“Just sit right back and you’ll hear a tale….” And this week’s tale references television, theater, opera, novels, and alternative rock.
Last week, we began a blog feature called the “Pop Culture/Theater History Reference of the Week.” We know that schools teach history, but we’re helping to make sure that kids catch our references to important pop culture and theater history too.
There may be no greater combination of high dramatic art and lowbrow TV sitcom than the fourth episode of the third season of Gilligan’s Island. Thanks to cable stations like TV Land and others, the castaways of Gilligan’s Island have stayed on the air for generations. The original series ran from 1964 to 1967, and reruns aired frequently during afterschool hours in the 1970s and into the 80s. Three made-for-television movies were also filmed and aired in the late 70s and early 80s.
In The Producer, that iconic episode from the final Gilligan season, a film producer played by Phil Silvers (that’s a link worth following too) crashes onto the island. Hoping to get a film role for Hollywood actress and castaway Ginger Grant, Gilligan and the others perform a musical version of William Shakespeare’s greatest tragedy, Hamlet. The music they set the Bard’s words to is from Carmen, based on an 1875 opera by George Bizet (which itself is based on a short novel written in 1845 by Prosper Mérimée). (For an even more off-the-wall reference and connection, NBYT Executive Director Darren Farrington was involved in a 1990s avant-garde musical called Carmen: The First Two Chapters written by Gordon Gano of the Violent Femmes. A mention of it is on the third page of this Los Angeles Times article about the alternative rock band.) Carmen‘s Habanera and The Toreador Song are two of the most famous arias in all of opera. And they were both used in the Gilligan’s Island Hamlet. The episode has been listed by TV Guide among the best television episodes of all time.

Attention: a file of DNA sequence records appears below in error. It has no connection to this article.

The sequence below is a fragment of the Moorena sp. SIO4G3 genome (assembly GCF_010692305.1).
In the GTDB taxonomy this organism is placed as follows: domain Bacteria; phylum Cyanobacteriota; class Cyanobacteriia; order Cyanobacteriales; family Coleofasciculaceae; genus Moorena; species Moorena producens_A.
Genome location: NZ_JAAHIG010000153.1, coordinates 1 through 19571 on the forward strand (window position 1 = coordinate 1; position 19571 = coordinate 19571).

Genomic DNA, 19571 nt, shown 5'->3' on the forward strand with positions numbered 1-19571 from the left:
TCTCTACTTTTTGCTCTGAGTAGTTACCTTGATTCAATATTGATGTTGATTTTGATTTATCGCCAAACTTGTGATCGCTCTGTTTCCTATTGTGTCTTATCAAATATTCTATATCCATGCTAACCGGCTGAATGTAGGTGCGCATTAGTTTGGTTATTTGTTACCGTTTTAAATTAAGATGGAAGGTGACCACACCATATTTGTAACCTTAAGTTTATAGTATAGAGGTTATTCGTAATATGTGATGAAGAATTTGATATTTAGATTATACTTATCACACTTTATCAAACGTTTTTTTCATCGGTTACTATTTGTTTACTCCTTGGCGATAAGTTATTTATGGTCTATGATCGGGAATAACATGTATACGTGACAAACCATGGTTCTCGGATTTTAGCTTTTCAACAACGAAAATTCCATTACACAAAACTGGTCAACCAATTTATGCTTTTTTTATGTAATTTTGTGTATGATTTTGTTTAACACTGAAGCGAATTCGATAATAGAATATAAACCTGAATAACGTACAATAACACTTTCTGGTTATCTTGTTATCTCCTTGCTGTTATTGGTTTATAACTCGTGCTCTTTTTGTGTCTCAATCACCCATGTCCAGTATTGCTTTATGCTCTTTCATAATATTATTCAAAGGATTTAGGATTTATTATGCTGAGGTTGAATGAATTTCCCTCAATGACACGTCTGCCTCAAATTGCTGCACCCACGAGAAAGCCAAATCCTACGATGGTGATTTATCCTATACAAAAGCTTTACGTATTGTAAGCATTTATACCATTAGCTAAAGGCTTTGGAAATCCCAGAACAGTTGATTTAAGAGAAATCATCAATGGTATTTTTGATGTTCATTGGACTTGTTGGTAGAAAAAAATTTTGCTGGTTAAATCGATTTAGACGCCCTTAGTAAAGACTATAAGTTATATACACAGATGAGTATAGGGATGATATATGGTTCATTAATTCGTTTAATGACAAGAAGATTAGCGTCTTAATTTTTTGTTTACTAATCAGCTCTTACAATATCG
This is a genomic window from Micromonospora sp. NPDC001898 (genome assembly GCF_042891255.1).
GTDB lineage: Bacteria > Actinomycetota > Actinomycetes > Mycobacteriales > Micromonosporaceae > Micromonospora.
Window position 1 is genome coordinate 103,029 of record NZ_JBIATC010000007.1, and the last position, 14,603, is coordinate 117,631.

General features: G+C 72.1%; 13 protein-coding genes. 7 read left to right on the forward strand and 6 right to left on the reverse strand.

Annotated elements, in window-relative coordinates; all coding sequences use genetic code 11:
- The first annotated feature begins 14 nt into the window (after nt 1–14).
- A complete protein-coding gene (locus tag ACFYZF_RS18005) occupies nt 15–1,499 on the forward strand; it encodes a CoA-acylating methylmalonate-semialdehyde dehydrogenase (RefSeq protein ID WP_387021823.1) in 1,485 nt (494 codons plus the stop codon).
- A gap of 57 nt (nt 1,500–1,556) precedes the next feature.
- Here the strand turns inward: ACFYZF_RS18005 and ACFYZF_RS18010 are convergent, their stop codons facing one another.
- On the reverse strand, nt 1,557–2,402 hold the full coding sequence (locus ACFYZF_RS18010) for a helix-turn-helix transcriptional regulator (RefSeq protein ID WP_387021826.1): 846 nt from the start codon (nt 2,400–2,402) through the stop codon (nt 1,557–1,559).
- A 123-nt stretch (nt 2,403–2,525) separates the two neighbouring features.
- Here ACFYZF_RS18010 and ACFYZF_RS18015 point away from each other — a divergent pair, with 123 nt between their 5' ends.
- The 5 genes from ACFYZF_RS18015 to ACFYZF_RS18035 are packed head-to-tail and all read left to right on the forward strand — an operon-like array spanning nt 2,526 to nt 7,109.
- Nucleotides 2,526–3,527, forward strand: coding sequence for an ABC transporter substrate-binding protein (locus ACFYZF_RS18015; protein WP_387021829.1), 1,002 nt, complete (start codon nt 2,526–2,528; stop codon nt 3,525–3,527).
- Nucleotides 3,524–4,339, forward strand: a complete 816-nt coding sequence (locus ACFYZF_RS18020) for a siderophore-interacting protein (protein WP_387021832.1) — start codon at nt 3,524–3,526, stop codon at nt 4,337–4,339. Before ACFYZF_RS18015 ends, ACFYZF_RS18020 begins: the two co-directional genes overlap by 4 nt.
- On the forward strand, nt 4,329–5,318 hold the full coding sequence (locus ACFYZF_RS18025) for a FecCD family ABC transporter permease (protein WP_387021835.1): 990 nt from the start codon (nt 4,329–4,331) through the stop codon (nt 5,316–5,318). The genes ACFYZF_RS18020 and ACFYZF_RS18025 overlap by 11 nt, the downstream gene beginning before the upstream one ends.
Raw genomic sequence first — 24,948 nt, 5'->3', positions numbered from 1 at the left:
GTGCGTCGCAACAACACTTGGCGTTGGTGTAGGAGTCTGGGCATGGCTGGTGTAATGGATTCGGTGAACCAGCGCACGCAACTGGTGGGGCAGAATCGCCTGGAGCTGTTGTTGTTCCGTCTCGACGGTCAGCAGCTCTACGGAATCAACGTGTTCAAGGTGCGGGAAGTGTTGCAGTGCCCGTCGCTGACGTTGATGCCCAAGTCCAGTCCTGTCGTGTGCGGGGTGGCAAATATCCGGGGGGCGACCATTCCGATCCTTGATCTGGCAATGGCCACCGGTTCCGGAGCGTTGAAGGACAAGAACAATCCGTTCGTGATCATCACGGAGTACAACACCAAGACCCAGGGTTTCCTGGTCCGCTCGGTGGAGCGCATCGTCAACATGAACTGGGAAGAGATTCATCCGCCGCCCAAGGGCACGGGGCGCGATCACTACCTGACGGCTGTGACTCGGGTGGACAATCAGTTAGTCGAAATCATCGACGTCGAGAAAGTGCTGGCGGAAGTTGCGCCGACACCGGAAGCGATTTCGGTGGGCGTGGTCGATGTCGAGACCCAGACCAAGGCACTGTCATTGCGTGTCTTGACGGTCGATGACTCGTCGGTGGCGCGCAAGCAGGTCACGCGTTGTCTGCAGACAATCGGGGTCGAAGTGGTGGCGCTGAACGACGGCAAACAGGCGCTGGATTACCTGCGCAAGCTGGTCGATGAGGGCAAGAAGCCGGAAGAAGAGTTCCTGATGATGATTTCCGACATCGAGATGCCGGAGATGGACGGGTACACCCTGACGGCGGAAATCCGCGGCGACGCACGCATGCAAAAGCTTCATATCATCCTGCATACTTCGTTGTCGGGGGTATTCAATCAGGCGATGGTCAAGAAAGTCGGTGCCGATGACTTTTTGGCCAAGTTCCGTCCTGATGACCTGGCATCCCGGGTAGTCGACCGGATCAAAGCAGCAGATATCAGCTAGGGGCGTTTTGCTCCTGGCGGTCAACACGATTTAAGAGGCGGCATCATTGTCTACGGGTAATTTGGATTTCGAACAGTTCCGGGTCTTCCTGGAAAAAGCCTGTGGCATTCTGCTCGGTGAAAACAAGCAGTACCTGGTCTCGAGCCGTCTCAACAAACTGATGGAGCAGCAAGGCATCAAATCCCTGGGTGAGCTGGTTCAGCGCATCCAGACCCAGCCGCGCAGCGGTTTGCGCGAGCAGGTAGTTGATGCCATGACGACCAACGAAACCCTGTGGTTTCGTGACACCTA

So, this week is a three-for-one: Gilligan’s Island, Hamlet, and Carmen—plus a handful of related references. A few of the Gilligan’s Island cast also had careers on Broadway: Tina Louise, Alan Hale Jr., and Natalie Schafer (whose Broadway stage career from 1928 to 1959 was the most extensive of the cast members). A few of the other castaways, most notably Dawn Wells, had theater careers in regional and touring productions after their Gilligan’s Island fame.